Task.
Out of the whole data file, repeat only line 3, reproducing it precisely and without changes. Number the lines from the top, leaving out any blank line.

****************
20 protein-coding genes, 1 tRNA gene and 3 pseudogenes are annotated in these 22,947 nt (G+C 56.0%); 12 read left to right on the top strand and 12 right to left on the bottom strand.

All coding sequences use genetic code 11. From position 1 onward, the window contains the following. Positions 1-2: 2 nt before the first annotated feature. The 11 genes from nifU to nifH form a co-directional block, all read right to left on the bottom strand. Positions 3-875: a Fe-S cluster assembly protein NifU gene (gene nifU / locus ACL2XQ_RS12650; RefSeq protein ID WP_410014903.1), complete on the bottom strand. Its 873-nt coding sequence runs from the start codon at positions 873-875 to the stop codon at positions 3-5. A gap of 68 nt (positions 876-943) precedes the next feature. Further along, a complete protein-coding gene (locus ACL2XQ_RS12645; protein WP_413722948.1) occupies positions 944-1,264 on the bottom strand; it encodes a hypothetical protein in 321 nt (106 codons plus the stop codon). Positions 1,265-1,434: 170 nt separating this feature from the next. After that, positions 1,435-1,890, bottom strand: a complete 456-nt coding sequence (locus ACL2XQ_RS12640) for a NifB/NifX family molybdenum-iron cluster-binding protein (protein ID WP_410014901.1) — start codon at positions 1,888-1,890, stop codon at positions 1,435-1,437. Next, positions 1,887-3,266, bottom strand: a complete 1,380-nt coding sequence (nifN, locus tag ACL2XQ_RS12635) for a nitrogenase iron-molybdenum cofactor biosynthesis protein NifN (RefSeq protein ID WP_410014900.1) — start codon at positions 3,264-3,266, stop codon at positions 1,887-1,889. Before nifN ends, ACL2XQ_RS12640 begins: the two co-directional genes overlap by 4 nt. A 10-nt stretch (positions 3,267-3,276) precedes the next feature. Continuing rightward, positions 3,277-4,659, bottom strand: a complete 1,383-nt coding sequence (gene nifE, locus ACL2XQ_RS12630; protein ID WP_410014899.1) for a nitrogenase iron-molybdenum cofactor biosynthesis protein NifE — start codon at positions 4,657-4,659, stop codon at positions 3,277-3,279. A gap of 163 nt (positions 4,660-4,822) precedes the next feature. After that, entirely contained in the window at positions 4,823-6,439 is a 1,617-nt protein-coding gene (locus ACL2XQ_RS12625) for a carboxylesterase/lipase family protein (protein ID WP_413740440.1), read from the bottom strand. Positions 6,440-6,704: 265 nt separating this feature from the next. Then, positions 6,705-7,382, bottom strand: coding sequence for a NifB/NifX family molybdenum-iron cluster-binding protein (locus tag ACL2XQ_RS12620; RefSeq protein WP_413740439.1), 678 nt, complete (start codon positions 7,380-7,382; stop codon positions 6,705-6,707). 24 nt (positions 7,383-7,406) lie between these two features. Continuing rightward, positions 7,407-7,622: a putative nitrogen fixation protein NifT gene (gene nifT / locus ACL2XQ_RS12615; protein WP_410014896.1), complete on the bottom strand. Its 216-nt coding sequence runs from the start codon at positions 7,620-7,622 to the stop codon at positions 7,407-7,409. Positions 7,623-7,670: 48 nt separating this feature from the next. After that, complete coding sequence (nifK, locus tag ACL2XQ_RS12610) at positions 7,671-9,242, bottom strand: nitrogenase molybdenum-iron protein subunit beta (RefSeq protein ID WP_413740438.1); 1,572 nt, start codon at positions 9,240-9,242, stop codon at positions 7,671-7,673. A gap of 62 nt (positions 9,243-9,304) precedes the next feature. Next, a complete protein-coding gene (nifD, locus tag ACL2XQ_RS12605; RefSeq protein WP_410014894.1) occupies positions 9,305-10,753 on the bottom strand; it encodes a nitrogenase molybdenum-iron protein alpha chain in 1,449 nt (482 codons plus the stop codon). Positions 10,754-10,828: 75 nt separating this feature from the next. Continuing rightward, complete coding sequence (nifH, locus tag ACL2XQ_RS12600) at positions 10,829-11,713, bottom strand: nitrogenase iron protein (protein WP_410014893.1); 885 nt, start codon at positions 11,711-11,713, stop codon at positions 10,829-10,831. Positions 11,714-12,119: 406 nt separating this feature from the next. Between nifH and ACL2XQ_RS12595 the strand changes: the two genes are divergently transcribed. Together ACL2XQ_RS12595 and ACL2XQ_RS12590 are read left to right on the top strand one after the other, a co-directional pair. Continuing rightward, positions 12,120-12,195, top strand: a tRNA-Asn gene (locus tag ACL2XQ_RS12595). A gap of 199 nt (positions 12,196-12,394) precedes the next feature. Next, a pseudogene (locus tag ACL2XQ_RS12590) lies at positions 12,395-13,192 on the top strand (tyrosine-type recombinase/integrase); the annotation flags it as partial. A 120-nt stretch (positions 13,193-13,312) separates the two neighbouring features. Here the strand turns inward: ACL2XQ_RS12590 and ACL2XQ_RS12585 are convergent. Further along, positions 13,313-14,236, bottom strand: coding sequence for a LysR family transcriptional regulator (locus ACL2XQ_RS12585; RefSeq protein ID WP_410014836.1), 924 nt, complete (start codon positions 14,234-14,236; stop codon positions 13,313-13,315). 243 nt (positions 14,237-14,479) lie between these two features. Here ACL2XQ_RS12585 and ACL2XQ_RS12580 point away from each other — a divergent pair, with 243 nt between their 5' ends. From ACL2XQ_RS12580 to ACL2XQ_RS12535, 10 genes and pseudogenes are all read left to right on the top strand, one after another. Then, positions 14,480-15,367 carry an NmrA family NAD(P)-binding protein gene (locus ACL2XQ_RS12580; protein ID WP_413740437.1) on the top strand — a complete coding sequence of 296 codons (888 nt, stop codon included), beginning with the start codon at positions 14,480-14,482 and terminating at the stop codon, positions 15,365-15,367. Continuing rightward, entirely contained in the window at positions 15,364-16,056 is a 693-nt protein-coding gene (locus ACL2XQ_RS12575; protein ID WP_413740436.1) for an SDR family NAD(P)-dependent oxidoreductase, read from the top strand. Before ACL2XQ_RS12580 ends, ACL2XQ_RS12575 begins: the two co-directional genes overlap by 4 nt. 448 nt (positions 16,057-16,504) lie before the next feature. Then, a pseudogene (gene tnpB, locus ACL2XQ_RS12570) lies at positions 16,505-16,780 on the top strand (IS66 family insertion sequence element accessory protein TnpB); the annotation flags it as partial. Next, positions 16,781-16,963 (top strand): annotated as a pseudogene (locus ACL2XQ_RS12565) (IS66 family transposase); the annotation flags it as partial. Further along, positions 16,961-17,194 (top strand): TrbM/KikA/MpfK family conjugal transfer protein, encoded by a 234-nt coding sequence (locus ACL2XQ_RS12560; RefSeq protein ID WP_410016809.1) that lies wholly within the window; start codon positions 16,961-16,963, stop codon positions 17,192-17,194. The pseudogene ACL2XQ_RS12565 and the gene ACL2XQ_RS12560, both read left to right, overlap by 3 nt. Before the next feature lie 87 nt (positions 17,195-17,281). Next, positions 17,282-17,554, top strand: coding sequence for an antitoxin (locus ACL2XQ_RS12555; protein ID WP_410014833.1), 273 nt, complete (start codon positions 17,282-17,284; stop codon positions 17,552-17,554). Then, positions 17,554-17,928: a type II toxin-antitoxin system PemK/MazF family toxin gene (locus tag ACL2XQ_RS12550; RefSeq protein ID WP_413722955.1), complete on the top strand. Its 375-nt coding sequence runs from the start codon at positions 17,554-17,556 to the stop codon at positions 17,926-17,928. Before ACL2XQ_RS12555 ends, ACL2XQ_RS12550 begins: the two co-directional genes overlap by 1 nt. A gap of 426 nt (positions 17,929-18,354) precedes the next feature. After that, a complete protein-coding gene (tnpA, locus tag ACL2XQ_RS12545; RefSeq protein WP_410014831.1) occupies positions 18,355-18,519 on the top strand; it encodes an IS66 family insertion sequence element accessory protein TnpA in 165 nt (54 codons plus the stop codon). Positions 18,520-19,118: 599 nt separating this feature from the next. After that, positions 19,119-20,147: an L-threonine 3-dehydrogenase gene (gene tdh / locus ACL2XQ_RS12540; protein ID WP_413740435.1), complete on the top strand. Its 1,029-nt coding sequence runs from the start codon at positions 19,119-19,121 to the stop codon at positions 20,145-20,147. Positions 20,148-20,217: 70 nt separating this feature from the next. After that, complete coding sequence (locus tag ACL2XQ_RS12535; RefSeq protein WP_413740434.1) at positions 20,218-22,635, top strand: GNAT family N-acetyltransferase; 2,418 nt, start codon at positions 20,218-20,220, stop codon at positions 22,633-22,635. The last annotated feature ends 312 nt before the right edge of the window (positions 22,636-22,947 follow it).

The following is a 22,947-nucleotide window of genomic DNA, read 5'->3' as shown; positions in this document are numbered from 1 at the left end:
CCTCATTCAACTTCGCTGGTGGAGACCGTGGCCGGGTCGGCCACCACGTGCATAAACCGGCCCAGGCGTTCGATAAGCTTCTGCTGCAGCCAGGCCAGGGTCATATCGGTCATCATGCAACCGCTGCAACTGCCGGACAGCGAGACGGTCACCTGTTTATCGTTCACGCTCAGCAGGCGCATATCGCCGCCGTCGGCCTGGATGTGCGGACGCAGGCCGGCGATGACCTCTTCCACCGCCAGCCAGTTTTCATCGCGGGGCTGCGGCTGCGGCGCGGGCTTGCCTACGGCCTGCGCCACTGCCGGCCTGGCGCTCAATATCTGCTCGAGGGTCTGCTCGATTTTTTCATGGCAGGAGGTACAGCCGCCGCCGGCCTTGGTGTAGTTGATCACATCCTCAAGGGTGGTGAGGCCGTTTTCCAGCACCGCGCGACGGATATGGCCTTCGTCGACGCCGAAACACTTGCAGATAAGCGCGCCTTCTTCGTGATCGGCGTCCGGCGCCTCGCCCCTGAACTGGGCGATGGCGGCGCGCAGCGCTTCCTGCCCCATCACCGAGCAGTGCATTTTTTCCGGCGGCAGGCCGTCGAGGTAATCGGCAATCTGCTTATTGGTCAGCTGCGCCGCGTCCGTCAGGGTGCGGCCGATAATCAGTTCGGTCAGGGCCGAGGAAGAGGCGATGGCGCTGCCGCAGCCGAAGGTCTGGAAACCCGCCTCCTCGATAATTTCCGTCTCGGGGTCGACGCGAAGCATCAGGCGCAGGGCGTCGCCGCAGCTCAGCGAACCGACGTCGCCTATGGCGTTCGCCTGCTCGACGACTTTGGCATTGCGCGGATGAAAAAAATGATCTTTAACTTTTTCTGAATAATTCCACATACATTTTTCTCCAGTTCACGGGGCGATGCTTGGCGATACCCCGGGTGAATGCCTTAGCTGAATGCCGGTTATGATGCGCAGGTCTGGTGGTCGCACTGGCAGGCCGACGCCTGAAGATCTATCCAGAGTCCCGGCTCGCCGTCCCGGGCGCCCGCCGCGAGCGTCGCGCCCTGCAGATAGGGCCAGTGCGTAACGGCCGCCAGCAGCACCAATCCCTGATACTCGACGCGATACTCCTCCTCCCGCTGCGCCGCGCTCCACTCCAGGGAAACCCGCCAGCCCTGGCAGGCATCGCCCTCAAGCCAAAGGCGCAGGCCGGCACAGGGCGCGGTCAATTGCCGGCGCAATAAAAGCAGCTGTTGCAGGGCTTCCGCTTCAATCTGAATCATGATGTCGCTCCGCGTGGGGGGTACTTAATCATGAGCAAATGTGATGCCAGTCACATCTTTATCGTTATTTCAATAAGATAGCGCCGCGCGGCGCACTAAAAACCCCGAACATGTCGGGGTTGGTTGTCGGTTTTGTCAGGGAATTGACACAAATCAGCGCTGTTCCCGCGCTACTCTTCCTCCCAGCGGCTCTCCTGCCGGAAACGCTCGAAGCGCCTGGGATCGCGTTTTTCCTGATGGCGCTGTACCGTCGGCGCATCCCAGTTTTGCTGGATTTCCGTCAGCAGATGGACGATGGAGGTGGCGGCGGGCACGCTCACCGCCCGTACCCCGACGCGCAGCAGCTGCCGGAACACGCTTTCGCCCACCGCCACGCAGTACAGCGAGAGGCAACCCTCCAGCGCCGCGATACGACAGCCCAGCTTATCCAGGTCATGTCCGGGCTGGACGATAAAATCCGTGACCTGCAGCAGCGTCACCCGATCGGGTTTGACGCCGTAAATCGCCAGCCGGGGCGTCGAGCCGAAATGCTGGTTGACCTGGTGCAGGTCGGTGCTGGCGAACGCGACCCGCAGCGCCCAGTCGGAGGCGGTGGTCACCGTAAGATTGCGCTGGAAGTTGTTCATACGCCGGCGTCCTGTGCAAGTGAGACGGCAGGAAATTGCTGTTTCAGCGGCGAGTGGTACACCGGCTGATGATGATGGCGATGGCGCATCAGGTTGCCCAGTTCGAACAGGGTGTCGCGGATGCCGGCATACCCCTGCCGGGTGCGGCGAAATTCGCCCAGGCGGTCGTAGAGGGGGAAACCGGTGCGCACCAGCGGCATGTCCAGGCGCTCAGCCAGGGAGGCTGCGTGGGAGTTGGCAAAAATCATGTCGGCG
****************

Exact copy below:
The following is a 22,947-nucleotide window of genomic DNA, read 5'->3' as shown; positions in this document are numbered from 1 at the left end: